Coronavirus is Interrupting the Container Shipping Market

February 21, 2020
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The outbreak of the novel Coronavirus in China has limited global travel, slowed the Chinese economy, and caused mild panic throughout Asian stock markets.

The cost to life has been especially high, with 2,247 deaths, and over 76,000 confirmed infections. Although less deadly than the common flu, the new virus is particularly concerning due to its apparent ease of spread. It has now been detected in 30 countries and territories, although around 99% of cases are limited to the Chinese mainland.

The impact on U.S. stocks has been minimal so far, with underlying economic strength supporting an ongoing rally in the market.

However, investors should be aware that earnings may dip in the following quarters, especially now that major companies are releasing data on how their businesses have been interrupted. Maersk, the world’s largest shipping company, is the latest to do so.

Maersk Cancels Shipping and Warns of a Weak Start to the Year

Maersk (OMX: MAERSK.B) is a global shipping, transportation, energy, and offshore drilling company. Its main business is in ocean logistics and services. Its stock is listed on the Copenhagen Stock Exchange.

The company announced this week that it had canceled more than 50 shipping trips both to and from China and other Asian ports since the outbreak of Coronavirus. Demand is slipping due to factory slowdown in China. Maersk expects that demand will continue to decrease in the short-term.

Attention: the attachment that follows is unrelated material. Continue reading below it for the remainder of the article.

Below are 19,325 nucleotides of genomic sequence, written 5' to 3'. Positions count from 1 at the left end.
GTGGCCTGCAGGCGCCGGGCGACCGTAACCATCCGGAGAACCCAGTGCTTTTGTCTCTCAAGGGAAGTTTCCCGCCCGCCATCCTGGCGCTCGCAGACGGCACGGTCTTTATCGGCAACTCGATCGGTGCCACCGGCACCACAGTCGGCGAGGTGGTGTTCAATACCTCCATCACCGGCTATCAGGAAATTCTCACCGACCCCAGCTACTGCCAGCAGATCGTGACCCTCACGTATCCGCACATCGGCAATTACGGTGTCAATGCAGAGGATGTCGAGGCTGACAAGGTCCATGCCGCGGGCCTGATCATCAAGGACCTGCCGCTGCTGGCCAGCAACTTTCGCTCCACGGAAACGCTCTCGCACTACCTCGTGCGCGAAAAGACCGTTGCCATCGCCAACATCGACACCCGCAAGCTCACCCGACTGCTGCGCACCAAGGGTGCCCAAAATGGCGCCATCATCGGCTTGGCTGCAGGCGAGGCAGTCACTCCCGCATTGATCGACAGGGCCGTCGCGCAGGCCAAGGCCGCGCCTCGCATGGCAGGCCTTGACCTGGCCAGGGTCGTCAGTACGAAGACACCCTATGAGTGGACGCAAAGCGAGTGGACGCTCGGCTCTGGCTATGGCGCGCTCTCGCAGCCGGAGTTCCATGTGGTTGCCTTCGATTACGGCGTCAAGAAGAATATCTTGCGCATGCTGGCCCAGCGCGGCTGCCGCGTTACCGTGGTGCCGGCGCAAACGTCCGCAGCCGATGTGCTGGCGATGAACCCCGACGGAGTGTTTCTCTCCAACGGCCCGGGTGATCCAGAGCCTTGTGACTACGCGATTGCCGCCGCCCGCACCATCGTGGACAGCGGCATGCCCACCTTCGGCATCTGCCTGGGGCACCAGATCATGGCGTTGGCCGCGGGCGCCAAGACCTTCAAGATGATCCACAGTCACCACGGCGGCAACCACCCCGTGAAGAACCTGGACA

On an earnings call this week, CEO Soren Skou told investors that “we estimate factories in China are operating at 50% to 60% of capacity.” Up to 30% of Maersk’s shipping business is tied to China.

80% of the world’s traded goods are carried by container ships, and 7 of the 10 largest ports are located in China. The Coronavirus could have a lasting effect on shipping revenues, which could erode earnings beyond this quarter.

Maersk hopes that Chinese factories will reach 90% capacity by March, depending on whether the government is able to contain the spread of the virus. Many factories are closed today as a precautionary measure.

Should American Investors Be Worried?

Maersk advised that the slowdown in its business could remove 5% of its projected revenue in 2020. As one of the companies most exposed to Coronavirus risk, this is a good benchmark to use when looking at American stocks.

Companies like Apple (NASDAQ: AAPL) and Nike (NYSE: NKE), which do tremendous amounts of retail business in China, could see their revenue projections fall short, at least in the first two quarters of 2020. Apple has warned that its first-quarter revenue will be lower than previous guidance, but it is yet to release any specific figures.

Coronavirus has not yet presented itself as a real threat to the American public. It is likely that its stock market damage will also be limited, although some China-related earnings decline is something that every investor should prepare for.

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